Clay Aiken is sitting in the back of a small wine shop surrounded by women, talking about constituent services.
He reels off the names of North Carolina politicians whom, he says, excel at it: Reps. Walter Jones and Howard Coble, Sen. Richard Burr – Republicans all. But the late Jesse Helms was best, he says.
The Democrat and former “American Idol” contestant is emphasizing pragmatism over politics and district interests over partisanship as he runs for Congress in the 2nd District against two-term incumbent U.S. Rep. Renee Ellmers, a Republican from Dunn.
On this day, he’s meeting with military spouses – some of whom are not even eligible to vote for him. Aiken, dressed casually in a green shirt opened at the collar, mostly listens. But when he talks, he demonstrates his knowledge of national issues affecting the district including defense spending and sequestration, the automatic budget cut of 2013.
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An analyst with the nonpartisan Cook Political Report wrote a glowing assessment of Aiken’s political acumen before the May primary saying, “He spoke passionately and fluently on a range of issues, from trade promotion authority to No Child Left Behind to continuous coverage provisions of the Affordable Care Act’s individual mandate.”
Despite that assessment, the Cook Report now has the district in the “strong Republican” category.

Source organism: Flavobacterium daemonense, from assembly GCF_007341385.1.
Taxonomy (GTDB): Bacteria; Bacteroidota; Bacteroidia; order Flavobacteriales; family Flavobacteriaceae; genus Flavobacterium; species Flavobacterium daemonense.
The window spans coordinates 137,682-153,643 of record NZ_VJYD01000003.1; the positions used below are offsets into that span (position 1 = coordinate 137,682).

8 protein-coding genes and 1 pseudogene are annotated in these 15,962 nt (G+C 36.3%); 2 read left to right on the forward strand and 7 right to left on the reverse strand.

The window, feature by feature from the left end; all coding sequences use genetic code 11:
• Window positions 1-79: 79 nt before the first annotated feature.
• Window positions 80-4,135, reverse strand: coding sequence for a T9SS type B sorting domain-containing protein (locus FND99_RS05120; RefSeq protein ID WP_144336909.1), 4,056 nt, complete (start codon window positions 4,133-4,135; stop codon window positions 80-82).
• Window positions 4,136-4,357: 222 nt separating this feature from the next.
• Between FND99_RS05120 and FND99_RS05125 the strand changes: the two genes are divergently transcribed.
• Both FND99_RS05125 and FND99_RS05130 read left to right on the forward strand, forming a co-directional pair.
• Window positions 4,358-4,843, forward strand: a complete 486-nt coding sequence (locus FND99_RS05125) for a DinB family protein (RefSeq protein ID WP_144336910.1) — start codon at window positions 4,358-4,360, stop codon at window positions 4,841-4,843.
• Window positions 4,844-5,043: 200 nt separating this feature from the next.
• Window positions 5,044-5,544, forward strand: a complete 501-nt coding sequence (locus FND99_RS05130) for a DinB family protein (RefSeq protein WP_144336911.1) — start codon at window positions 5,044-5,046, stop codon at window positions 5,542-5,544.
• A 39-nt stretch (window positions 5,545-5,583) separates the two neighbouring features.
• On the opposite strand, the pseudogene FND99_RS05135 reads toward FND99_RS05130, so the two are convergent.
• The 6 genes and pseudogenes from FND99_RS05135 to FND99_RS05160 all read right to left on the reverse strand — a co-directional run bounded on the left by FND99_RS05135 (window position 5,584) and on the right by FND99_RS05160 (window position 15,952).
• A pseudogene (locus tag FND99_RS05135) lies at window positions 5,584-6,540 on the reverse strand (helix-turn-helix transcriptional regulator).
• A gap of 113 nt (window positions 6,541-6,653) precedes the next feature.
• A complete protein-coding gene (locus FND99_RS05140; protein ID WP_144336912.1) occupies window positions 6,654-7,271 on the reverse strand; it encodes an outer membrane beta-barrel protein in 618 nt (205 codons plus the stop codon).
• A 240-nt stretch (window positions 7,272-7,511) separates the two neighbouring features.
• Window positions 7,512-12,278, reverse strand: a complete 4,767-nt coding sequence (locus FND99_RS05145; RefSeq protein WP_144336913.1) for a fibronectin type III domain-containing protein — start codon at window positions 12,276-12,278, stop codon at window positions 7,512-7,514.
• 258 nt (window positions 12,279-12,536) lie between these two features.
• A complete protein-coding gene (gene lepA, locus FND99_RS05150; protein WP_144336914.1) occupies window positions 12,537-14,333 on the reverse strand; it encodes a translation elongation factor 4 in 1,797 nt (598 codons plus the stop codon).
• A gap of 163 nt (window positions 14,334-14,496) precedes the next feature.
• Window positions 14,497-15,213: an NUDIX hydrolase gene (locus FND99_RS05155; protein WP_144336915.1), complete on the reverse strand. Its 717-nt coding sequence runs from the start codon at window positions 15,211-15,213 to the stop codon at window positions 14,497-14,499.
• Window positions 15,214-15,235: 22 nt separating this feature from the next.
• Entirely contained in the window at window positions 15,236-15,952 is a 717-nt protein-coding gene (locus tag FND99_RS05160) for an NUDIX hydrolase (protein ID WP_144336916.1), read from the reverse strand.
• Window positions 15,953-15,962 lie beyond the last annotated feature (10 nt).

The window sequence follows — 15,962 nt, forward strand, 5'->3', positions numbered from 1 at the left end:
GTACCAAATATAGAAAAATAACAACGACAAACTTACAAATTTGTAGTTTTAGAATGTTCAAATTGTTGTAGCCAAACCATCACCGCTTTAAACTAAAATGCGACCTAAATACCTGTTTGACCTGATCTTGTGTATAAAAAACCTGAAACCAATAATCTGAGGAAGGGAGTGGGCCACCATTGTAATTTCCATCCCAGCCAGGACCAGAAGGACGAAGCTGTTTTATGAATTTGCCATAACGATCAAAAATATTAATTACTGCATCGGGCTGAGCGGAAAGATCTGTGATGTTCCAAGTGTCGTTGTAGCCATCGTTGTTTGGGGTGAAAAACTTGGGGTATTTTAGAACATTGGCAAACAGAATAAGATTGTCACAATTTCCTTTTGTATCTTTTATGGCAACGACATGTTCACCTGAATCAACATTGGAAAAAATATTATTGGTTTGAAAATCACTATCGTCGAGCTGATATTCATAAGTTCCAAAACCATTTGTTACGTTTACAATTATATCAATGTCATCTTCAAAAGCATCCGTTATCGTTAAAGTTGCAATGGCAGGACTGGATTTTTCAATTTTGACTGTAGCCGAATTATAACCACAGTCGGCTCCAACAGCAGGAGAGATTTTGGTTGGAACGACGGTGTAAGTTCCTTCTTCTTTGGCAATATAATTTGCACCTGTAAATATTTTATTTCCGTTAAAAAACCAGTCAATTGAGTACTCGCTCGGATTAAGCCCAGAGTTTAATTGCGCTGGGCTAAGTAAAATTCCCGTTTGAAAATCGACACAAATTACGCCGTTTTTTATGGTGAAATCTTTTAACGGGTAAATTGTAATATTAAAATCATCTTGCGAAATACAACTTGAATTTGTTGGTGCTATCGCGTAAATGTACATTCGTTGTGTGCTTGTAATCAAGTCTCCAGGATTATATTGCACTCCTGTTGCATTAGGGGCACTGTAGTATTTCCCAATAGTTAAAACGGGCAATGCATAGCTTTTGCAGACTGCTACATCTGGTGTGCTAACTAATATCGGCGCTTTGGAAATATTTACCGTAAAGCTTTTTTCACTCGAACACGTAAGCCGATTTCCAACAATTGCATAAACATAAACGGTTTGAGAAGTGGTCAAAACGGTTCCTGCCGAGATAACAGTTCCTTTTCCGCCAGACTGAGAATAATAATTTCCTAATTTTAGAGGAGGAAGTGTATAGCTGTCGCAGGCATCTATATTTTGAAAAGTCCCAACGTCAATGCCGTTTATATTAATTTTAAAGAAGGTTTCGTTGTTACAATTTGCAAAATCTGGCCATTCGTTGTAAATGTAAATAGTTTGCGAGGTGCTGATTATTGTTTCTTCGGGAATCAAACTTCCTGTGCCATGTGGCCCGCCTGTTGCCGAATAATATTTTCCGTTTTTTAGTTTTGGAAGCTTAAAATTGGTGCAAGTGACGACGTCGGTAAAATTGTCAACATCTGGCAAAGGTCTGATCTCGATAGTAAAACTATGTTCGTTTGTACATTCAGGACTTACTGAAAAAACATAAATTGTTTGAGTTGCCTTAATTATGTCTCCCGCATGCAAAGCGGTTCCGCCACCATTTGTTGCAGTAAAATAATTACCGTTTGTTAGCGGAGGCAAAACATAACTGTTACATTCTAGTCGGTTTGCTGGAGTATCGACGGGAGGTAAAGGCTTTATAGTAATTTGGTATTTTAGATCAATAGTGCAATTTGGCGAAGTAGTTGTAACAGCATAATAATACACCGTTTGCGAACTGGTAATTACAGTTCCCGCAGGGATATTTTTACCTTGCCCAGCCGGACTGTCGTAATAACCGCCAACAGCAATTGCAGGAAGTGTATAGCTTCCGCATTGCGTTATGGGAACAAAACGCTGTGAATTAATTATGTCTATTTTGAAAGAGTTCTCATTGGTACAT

That the lopsided U-shaped district was cobbled together to make it easier for a Republican candidate to win is not lost on Aiken.
Several times during the roundtable with the military spouses, Aiken notes that the legislature abandoned the idea of keeping communities of interest together when it created congressional districts. Instead the 2nd District’s representative must keep in mind the needs of the Wake County suburbs, the military interests of Cumberland, and the agricultural and manufacturing interests of counties to the west of Asheboro.
Celebrity not enough
It has been 11 years since Aiken, who grew up in Raleigh and attended Leesville High School, came in second on “American Idol.” Since then there have been best-selling albums, an appearance on Broadway in “Spamalot,” a stint on “Celebrity Apprentice” and guest spots on other shows.
His celebrity status has drawn attention attention to the race. He had a pre-primary appearance on “The Colbert Report,” and a British documentary film crew is following the race. He’s backed by people well-known in Democratic circles, including former Ambassador Jeanette Hyde of Raleigh and former state Transportation Secretary Gene Conti.
But political analysts say the odds are against him in the conservative district.
In 2008 and 2012, when Barack Obama’s voter turnout machine was going full-blast, the 2nd District overwhelmingly chose the Republican presidential ticket.